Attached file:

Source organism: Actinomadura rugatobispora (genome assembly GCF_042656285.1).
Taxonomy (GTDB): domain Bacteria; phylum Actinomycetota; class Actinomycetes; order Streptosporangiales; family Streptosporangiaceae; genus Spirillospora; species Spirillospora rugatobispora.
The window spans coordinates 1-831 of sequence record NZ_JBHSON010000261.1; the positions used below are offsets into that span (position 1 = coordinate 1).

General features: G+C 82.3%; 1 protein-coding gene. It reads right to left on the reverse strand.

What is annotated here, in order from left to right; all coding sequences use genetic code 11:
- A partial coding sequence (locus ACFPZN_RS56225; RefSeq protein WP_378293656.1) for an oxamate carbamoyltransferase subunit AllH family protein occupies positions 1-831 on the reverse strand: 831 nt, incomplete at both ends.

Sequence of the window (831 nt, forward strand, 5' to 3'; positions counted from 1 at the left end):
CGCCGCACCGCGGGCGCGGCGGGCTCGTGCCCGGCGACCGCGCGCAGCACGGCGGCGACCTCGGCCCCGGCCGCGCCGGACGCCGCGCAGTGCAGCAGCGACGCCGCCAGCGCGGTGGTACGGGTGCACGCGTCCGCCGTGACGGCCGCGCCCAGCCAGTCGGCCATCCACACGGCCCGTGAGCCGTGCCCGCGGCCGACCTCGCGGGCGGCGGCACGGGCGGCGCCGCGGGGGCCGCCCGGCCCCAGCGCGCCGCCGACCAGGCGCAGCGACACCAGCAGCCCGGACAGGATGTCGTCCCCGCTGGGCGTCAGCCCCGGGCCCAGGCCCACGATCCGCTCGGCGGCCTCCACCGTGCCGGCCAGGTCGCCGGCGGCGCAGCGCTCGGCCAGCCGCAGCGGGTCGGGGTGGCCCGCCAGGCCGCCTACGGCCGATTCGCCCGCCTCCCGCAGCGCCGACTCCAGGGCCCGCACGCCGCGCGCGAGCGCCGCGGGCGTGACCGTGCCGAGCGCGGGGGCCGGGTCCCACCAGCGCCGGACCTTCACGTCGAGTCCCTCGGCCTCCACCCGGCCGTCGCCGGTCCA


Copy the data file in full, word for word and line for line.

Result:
Source organism: Actinomadura rugatobispora (genome assembly GCF_042656285.1).
Taxonomy (GTDB): domain Bacteria; phylum Actinomycetota; class Actinomycetes; order Streptosporangiales; family Streptosporangiaceae; genus Spirillospora; species Spirillospora rugatobispora.
The window spans coordinates 1-831 of sequence record NZ_JBHSON010000261.1; the positions used below are offsets into that span (position 1 = coordinate 1).

General features: G+C 82.3%; 1 protein-coding gene. It reads right to left on the reverse strand.

What is annotated here, in order from left to right; all coding sequences use genetic code 11:
- A partial coding sequence (locus ACFPZN_RS56225; RefSeq protein WP_378293656.1) for an oxamate carbamoyltransferase subunit AllH family protein occupies positions 1-831 on the reverse strand: 831 nt, incomplete at both ends.

Sequence of the window (831 nt, forward strand, 5' to 3'; positions counted from 1 at the left end):
CGCCGCACCGCGGGCGCGGCGGGCTCGTGCCCGGCGACCGCGCGCAGCACGGCGGCGACCTCGGCCCCGGCCGCGCCGGACGCCGCGCAGTGCAGCAGCGACGCCGCCAGCGCGGTGGTACGGGTGCACGCGTCCGCCGTGACGGCCGCGCCCAGCCAGTCGGCCATCCACACGGCCCGTGAGCCGTGCCCGCGGCCGACCTCGCGGGCGGCGGCACGGGCGGCGCCGCGGGGGCCGCCCGGCCCCAGCGCGCCGCCGACCAGGCGCAGCGACACCAGCAGCCCGGACAGGATGTCGTCCCCGCTGGGCGTCAGCCCCGGGCCCAGGCCCACGATCCGCTCGGCGGCCTCCACCGTGCCGGCCAGGTCGCCGGCGGCGCAGCGCTCGGCCAGCCGCAGCGGGTCGGGGTGGCCCGCCAGGCCGCCTACGGCCGATTCGCCCGCCTCCCGCAGCGCCGACTCCAGGGCCCGCACGCCGCGCGCGAGCGCCGCGGGCGTGACCGTGCCGAGCGCGGGGGCCGGGTCCCACCAGCGCCGGACCTTCACGTCGAGTCCCTCGGCCTCCACCCGGCCGTCGCCGGTCCA